Last April, for Sexual Assault Awareness Month, I posted a review of my memoir left by an Amazon customer named Katrina. Her commentary hit the mark, and I feel compelled to quote it again:
“Anyone who has been the target of sexual or physical predation will know that, too often, the victim's voice is the first casualty of the abuser's relentless campaign of emotional manipulation, threats, and gas-lighting.”
Anyone who has been the victim of sexual abuse or assault knows the truth of Katrina’s observations.
For me, writing my story helped me regain the voice my perpetrator tried to silence years ago. The act of writing finally completed a catharsis that started the minute I opened my mouth to tell my best friend what happened to me. When we keep trauma to ourselves, we decay slowly from the inside out—we’re often left with an internal narrator who repeats the messages of worthlessness and shame our perpetrators delivered when they violated us. We internalize ugly ideas about ourselves.
But if we can be brave for just a moment, and name what happened to us, unburden ourselves from the heavy weight of the past—then we can be free of it. We can move forward and claim the future for ourselves. This is the idea behind The Monument Quilt.
The Monument Quilt is sponsored by FORCE: Upsetting Rape Culture, “an art activist effort to upset the dominant culture of rape, and promote a counter-culture of consent.”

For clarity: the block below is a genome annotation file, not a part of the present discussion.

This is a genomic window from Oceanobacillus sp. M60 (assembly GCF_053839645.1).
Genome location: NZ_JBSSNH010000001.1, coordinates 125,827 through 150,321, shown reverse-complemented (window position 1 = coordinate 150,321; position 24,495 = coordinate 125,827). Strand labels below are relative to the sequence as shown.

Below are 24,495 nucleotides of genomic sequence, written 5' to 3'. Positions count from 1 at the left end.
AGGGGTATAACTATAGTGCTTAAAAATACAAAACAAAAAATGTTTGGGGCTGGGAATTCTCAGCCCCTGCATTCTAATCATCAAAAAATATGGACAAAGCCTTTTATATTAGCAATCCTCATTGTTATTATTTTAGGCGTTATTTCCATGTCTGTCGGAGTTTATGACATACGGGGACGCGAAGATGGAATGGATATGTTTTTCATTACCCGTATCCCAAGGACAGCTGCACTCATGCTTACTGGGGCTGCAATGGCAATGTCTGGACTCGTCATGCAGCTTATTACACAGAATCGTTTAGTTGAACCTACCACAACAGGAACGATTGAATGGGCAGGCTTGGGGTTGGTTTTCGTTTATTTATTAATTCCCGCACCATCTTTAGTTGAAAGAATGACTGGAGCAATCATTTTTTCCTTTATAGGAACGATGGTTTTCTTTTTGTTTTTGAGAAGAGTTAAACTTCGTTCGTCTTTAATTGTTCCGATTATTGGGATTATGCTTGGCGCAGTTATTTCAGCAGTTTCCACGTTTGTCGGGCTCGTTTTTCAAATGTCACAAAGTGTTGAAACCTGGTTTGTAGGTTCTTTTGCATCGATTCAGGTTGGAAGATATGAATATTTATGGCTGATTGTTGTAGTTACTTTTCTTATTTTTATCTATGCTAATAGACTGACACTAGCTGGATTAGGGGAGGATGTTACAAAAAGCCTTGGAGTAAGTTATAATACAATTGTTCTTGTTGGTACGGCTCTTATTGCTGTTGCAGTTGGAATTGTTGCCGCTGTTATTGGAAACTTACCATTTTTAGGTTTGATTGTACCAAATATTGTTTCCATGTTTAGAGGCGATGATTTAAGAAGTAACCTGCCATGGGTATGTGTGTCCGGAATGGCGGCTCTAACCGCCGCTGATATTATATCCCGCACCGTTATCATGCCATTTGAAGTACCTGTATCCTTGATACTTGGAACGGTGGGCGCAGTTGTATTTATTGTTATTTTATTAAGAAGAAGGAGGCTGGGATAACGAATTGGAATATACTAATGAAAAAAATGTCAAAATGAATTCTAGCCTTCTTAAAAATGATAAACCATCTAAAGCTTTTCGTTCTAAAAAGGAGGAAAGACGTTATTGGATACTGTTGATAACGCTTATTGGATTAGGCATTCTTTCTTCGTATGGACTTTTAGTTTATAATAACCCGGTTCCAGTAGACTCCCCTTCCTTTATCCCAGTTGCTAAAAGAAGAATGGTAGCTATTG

FORCE encourages survivors of rape and abuse to create a fabric square that tells their story and add it to the quilt by sending it directly to their organization or by participating in one of the many nationwide workshops that help survivors craft their squares. The goal of the project is, “to create and demand public space to heal. The quilt resists the popular and narrow narrative of how sexual violence occurs by telling many stories, not one. The quilt builds a new culture where survivors are publicly supported, rather than publicly shamed.”
The Monument Quilt was recently displayed in Baltimore, and 21 other cities have hosted public displays of the work. The ultimate goal of the project is a quilt whose storied squares, “will blanket over one mile of the National Mall to spell “Not Alone.”
In honor of Sexual Assault Awareness Month, I am giving away a copy of my memoir, Losing the Dollhouse. To enter, sign up for my newsletter here. The winner will be chosen at random from the entrants and will receive their choice of a signed copy of the book or the Kindle edition.
[A portion of author proceeds from Losing the Dollhouse will benefit RAINN.]